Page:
Von Willebrand Disease, the Lesser Known Cousin of Hemophilia—Learn Why

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I first became aware of the bleeding disorder hemophilia when I was in high school reading about Nicholas II, the last Russian tsar.

His son had severe hemophilia B, which was untreatable at the time and most frequently led to an early death. Hemophilia became known as “the royal disease” because the faulty gene was carried by many of the nobility.

I found it very interesting, and over the years, I’ve known people with hemophilia A and B, and also a friend who has the lesser known bleeding disorder von Willebrand disease, also known as vWD.

With any bleeding disorder, the person’s blood doesn’t clot properly and without treatment, severe disability and sometimes death can occur. The various types of hemophilia are caused by lack of clotting factors (Factor VII, VIII, and IX), but with vWD, the person has low, or non-existent levels of a certain protein called von Willebrand factor, which also carries Factor VIII. It’s classified into three types, Type 1, Type 2, and Type 3. Type 1 is the mildest form. 75% of people with vWD have this type. They generally have lower than average amounts of von Willebrand factor and Factor VIII in their blood.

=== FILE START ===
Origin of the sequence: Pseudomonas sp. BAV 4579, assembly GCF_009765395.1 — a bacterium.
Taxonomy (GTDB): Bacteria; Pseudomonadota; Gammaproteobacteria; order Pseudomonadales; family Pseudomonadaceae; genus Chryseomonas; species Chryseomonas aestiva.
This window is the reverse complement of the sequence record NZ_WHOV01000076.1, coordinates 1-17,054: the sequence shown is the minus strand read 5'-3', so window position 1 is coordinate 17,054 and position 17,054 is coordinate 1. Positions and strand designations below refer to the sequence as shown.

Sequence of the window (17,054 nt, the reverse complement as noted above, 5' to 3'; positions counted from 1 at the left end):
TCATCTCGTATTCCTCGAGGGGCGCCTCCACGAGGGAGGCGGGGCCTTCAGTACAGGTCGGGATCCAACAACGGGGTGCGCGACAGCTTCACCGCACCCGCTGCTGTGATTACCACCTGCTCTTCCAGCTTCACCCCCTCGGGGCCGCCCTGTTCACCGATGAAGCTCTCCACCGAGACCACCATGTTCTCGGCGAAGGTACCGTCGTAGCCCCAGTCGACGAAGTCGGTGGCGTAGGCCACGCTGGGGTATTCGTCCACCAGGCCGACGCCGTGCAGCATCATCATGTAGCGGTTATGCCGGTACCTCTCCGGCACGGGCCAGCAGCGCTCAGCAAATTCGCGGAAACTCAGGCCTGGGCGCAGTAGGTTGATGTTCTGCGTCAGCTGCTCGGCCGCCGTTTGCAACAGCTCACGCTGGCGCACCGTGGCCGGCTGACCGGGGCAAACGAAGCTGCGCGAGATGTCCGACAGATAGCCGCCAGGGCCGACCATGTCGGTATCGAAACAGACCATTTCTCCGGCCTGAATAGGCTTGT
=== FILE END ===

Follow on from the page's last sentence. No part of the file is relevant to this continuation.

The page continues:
Type 2 occurs when the von Willebrand factor doesn’t work well and is broken down into three subtypes, 2A, 2B, 2M, and 2N. Because treatment is specific to each sub, it’s crucial to know what form of vWD the patient has.

Finally, Type 3 occurs when the patient das no detectable von Willebrand factor and low levels of Factor VIII.

Von Willebrand disease is usually not as serious as hemophilia A and B (although women who have seemingly never-ending periods because of it may beg to differ…) and occurs in both males and females, while hemophilia is usually passed down to male offspring.

Today, factor replacement therapy has changed the face of all bleeding disorders. Yet, I feel wistful when I think of Tsar Nicholas and his family. They all worked so hard to protect their only son and brother—to help him prevent bleeds, and to stay alive. In 1918, their efforts came to a sad close when the entire family was executed by the Bolsheviks. History will never know if his four daughters were all carriers of the faulty gene that caused their brother’s hemophilia.




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